What is the Patidar Patel stir all about ? Do they really want reservations or is this some devious strategy to try to scrap the reservation policy altogether ? Is a young man barely out of college really the sole leader or are other political forces behind the surprising impact of the agitation ? Why is this upper caste revolt taking place in Gujarat ? Is Chief Minister Anandiben not a Patidar Patel herself? Does the Finance Minister Saurabhbhai also not belong to the same caste and community ? Is that not true of the Health Minister and the Energy Minister as well ?
Is the famous Gujarat model of development not working ? Then why is it that Hardik Patel is claiming that small and medium traders and entrepreneurs in Gujarat are being suffocated under the government’s Vibrant Gujarat policy that favours only mega industrial houses and big global investors and multi-national corporations ? If the Gujarat model doesn’t really work in Gujarat, will it work in the rest of the country ?
It is almost as if 15 months after occupying the Prime Minister’s chair, Narendra Modi seems to have realized that implementation of ideas and policies is the most difficult thing to achieve in a country of India’s size, diversity and internal pulls and pushes. There are just too many people, too many castes and creeds and religions, too many States and too much income disparity. And too many vested interest groups and even too much politics, corruption and greed.
Even though nobody in ruling party circles has openly admitted it till now, realization is also dawning among Ministers and party leaders alike that the previous Prime Minister, Dr. Manmohan Singh, did not do too badly after all during his decade-long tenure. If he looked indecisive and even disinterested during the second half of his second term it was probably because he was unable to cope with the complexities of running the country and convinced himself that India could, perhaps, be ungovernable under the present democratic system.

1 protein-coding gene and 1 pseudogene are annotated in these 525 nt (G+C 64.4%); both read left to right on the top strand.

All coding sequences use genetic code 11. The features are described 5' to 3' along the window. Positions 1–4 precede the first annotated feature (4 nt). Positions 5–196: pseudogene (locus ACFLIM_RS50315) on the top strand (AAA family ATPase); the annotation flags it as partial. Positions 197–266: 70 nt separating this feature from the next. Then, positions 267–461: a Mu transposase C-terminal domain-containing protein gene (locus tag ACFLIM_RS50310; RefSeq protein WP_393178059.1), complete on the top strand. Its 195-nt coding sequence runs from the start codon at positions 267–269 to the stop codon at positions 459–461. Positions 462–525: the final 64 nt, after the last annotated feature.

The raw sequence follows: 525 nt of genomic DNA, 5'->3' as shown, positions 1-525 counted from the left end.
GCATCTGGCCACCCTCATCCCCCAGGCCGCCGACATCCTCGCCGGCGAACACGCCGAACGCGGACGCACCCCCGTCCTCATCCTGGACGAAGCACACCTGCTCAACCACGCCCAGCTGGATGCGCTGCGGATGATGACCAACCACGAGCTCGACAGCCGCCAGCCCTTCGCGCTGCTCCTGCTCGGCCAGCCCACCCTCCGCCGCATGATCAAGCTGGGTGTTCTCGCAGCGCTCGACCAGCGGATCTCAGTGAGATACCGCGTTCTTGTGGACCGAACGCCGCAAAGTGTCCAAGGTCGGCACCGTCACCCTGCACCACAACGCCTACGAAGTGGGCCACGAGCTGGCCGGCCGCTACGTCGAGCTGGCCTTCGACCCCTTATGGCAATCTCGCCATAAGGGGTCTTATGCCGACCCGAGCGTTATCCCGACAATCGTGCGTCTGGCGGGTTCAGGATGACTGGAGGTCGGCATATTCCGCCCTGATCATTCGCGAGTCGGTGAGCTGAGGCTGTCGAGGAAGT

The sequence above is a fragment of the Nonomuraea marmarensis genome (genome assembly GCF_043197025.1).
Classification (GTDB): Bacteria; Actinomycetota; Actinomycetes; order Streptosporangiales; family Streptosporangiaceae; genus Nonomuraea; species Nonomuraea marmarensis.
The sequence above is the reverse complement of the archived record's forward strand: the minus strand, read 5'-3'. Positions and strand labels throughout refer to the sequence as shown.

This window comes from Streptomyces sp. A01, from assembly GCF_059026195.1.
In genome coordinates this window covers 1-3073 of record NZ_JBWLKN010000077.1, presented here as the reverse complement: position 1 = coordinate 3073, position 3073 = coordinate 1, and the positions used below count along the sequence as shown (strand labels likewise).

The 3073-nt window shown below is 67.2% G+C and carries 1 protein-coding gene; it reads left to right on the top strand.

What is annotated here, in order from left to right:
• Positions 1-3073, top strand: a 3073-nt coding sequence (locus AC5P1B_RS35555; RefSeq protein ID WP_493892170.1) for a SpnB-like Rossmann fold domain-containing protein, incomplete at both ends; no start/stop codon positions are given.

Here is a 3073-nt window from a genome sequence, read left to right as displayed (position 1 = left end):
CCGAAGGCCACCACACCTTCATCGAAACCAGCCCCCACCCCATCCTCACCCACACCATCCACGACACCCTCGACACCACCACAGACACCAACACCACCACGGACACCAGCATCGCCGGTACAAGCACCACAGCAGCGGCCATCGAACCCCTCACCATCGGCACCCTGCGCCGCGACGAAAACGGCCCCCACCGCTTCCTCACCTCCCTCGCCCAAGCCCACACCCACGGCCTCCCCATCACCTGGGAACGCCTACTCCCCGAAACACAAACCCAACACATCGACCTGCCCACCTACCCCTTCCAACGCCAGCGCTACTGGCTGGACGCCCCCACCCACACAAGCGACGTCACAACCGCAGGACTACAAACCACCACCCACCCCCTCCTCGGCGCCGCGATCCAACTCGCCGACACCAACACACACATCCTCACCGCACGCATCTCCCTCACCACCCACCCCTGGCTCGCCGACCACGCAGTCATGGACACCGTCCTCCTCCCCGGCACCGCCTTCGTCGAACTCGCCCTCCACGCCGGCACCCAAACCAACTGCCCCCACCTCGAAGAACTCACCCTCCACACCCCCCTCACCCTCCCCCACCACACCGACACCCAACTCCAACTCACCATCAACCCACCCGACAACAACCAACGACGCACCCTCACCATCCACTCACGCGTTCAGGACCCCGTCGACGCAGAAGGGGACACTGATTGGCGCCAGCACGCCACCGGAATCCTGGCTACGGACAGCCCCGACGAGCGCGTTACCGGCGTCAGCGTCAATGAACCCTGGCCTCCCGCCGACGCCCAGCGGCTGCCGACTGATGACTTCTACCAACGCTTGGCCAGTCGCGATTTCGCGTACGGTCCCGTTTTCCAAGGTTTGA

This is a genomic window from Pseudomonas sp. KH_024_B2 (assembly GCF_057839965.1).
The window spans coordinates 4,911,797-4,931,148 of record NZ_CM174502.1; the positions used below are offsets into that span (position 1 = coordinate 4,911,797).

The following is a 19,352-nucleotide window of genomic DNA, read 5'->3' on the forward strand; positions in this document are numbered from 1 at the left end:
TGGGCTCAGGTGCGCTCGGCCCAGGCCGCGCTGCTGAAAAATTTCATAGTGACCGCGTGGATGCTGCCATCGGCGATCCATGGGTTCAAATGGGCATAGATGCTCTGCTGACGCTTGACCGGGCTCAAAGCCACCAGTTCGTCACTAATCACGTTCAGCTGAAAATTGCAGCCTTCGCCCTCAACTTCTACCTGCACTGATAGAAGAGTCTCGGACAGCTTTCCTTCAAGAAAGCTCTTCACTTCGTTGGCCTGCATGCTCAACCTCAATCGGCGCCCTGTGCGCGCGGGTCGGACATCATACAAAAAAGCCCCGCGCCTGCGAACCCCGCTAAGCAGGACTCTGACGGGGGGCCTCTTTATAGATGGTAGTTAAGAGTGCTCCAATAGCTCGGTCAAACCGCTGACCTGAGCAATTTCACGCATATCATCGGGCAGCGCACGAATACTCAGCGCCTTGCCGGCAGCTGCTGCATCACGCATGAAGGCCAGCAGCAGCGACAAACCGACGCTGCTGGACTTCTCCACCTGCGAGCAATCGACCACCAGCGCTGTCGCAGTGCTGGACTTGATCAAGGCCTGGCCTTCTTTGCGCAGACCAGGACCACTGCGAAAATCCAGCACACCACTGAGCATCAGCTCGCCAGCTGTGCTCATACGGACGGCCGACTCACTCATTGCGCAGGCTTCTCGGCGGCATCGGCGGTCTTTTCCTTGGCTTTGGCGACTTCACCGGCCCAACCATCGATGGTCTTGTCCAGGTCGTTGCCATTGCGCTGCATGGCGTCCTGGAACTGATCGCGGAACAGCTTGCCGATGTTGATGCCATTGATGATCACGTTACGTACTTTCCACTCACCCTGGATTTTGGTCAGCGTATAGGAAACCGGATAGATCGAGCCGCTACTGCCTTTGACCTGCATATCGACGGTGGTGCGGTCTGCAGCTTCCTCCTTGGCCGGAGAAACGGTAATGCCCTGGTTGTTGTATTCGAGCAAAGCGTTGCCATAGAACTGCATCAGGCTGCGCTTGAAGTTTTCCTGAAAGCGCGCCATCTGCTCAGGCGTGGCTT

One-fourth of the Modi government’s term of 60 months has elapsed. Voices of dissatisfaction are beginning to be heard. At least some of those who had enthusiastically supported Modi in April-May 2014 are now beginning to have second thoughts. There are signs of a gradual but unmistakable change in the mood of various sections of the citizenry. Whether it is army veterans pleading in vain for one rank one pension, or peasants and farmers worried about reforms that will lead to forcible acquisition of their land, or captains of industry openly voicing their impatience, or students in premier educational institutes fearing cultural imposition, of higher caste youth even in his own home State of Gujarat holding surprisingly aggressive public demonstrations.
The response from government and ruling party leaders has largely been to either ignore such public outcries or to downplay them as little more than minor eruptions of protest from isolated vested interest groups. But public opinion is by nature fickle. Goodwill has the potential to evaporate overnight. Not paying heed to early warning signals could be counter-productive.